Ethernet talks at the device level

June 1, 2003
Ethernet interfaces are starting to become “normal” at the device level, much the way that the personal computer (PC) became commonplace on the factory floor some 10 years ago.

Today, almost every vendor of programmable logic controllers (PLCs) and their remote input/output (I/O) or block I/O units is supplying these products with Ethernet interfaces. In fact, some industry pundits, such as Harry Forbes, networks manager at ARC Advisory Group, Dedham, Mass., would even go as far as to say that Ethernet is “becoming the internal bus that glues together individual components,” even in cases in which the system isn’t truly open.

One by one, the issues that have impeded the penetration of Ethernet to the lowest tier of manufacturing are being eliminated, as years of product development and working groups begin to bear fruit. For example, a power-over-wire standard for Ethernet, IEEE802.3af, was recently ratified after three years in development. Future industrial Ethernet switches will indeed power devices, and the new standard opens up the possibility of sensors, controllers and actuators that require only Ethernet connections. However, the new standard does not address intrinsic safety because of its use of high voltage. Dick Caro, formerly with ARC and now a principal of CMC Associates, based in Andover, Mass., notes that low-energy wireless technology will be a “natural” for solving the intrinsic safety problem—combining batteries, fuel cells and other generation sources so that process control instruments can be plugged into a local source of AC power just as remote I/O is in factory automation.

Probably the most burning question facing device-level Ethernet right now is how to manage and monitor industrial Ethernet networks to address issues such as reboots on the factory floor. While several players push network management software products for enterprise-size networks, the plant floor presents unique challenges. PLCs and I/O systems are more heterogeneous than enterprise-level systems, they lack Microsoft services, their location is “God knows where,” as Forbes puts it, and if the network crashes, production stops. These are vastly different parameters than in the office, to be sure, but why reinvent the wheel when it comes to network management? Forbes writes in Ethernet at the Device Level Worldwide Outlook earlier this year: “In sharp contrast to device networks, networks employing Ethernet and TCP/IP are capable of employing the same sophisticated network management practices used by enterprise networks.”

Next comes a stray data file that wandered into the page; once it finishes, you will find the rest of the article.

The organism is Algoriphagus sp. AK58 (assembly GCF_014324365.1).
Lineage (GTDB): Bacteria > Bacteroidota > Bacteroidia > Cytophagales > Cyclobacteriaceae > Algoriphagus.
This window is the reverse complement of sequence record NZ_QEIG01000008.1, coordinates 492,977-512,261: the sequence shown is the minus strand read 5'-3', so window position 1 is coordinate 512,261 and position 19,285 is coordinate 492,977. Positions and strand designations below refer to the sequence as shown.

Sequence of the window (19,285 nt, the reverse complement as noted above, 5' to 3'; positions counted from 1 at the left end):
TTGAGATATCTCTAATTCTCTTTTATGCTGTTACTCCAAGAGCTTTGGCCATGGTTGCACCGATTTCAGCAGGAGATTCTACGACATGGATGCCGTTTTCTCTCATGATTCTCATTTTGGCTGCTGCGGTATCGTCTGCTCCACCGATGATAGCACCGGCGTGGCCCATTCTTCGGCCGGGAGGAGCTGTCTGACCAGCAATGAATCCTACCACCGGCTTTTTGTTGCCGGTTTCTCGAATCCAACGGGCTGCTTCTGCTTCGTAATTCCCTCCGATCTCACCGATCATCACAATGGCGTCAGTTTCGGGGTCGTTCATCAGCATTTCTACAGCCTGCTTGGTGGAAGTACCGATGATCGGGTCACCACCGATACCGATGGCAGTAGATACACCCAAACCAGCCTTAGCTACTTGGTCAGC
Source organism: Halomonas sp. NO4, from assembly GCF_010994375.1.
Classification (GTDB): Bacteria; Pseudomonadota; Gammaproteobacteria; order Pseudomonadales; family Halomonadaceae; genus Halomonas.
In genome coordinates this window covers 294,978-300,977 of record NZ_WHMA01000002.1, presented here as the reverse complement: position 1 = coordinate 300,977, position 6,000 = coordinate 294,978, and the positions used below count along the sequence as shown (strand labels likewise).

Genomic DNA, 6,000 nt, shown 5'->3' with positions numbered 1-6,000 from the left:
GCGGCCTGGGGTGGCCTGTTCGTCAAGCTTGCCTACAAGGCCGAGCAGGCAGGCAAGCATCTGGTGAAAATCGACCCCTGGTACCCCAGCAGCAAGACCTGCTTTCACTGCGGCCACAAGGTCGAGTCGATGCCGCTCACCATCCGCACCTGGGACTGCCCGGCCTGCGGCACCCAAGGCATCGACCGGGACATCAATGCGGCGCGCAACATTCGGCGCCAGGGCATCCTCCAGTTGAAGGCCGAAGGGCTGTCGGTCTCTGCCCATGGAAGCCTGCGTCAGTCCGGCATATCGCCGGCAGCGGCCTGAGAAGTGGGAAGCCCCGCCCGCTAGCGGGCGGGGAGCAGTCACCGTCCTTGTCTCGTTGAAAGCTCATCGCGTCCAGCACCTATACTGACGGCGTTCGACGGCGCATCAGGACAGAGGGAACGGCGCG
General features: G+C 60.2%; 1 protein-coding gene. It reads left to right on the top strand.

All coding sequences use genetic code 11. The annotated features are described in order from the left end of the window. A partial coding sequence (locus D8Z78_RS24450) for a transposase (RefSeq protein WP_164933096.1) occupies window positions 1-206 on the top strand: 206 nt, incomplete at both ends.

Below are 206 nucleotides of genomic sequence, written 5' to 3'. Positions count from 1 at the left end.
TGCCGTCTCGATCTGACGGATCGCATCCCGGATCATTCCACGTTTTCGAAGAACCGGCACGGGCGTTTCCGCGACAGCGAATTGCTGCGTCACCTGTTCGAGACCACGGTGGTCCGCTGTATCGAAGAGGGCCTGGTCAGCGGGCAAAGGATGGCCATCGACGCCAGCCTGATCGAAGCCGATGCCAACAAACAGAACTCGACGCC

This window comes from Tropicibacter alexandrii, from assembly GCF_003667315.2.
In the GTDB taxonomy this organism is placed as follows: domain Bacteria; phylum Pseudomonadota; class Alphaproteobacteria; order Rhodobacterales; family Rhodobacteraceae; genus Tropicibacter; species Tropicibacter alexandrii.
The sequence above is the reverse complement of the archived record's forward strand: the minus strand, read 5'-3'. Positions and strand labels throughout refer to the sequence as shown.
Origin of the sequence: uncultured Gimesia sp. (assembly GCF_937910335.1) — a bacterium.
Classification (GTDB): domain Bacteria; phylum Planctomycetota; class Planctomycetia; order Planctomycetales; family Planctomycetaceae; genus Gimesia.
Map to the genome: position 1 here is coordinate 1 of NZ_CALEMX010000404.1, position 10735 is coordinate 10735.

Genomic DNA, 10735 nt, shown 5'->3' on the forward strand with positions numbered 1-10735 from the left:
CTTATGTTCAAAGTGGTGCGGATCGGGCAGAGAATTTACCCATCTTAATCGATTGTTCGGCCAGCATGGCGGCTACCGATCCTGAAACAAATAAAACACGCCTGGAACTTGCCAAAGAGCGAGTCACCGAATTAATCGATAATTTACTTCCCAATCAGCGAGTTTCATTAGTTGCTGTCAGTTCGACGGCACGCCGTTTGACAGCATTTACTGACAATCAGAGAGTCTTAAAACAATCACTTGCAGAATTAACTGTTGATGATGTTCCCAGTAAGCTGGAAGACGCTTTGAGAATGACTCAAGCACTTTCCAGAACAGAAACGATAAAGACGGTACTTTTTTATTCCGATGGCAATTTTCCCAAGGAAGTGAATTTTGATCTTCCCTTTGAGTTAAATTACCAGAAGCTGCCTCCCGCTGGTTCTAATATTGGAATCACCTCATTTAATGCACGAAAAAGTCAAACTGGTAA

Some vendors of enterprise networks are getting wise to this idea, such as Cisco Systems, which recently pushed into industrial devices. Meanwhile, some automation suppliers are designing special Simple Network Management Protocol (SNMP) applications for industrial devices. Note the integration between the Opto 22 Snap I/O Ethernet line and Computer Associate’s Unicenter product, which is a set of integrated components for managing the health and availability of each aspect of an enterprise computing infrastructure. Another tool is Phoenix Contact’s FL SNMP software product, which presents the network management information via an OLE for Process Control (OPC) server so that it can be integrated by human-machine interface software tools.

Not all the other concerns about device-level Ethernet may turn out to be serious setbacks. Forbes says he considers the security issue to be an “exaggerated bugaboo” now, because worries about default points in the consumer section do not translate to the industrial market. He adds that latency and synchronization problems “will be dead soldiers soon,” as much development work is being done in these areas. The IEEE 1588 standard, now in draft format, targets the issues around motion and synchronization using the dominant standard, TCP/IP.

Nevertheless, the tight synchronization of devices on the network, such as required for motion control applications, remains a big action item in the industry. To that end, an odd trend has emerged recently: the move by some vendors to bypass Internet Protocol (IP) in industrial Ethernet offerings. Bypassing IP could deprive users of a common network architecture shared across the manufacturing and enterprise domains, says Forbes.

What about wireless Ethernet? The lack of standardized industrial wiring technology is a hurdle to the use of Ethernet at the lower levels of industrial networks, resulting in higher costs of purchase and installation. Enterprises will likely adopt wireless local area networks (WLANs) in the next year or two, followed by a trickledown to the industrial space. As Caro puts it, “Wireless will happen simply because field wiring is too expensive to install and maintain. Objections to wireless in the field will be satisfied much as those about Ethernet are presently being addressed.”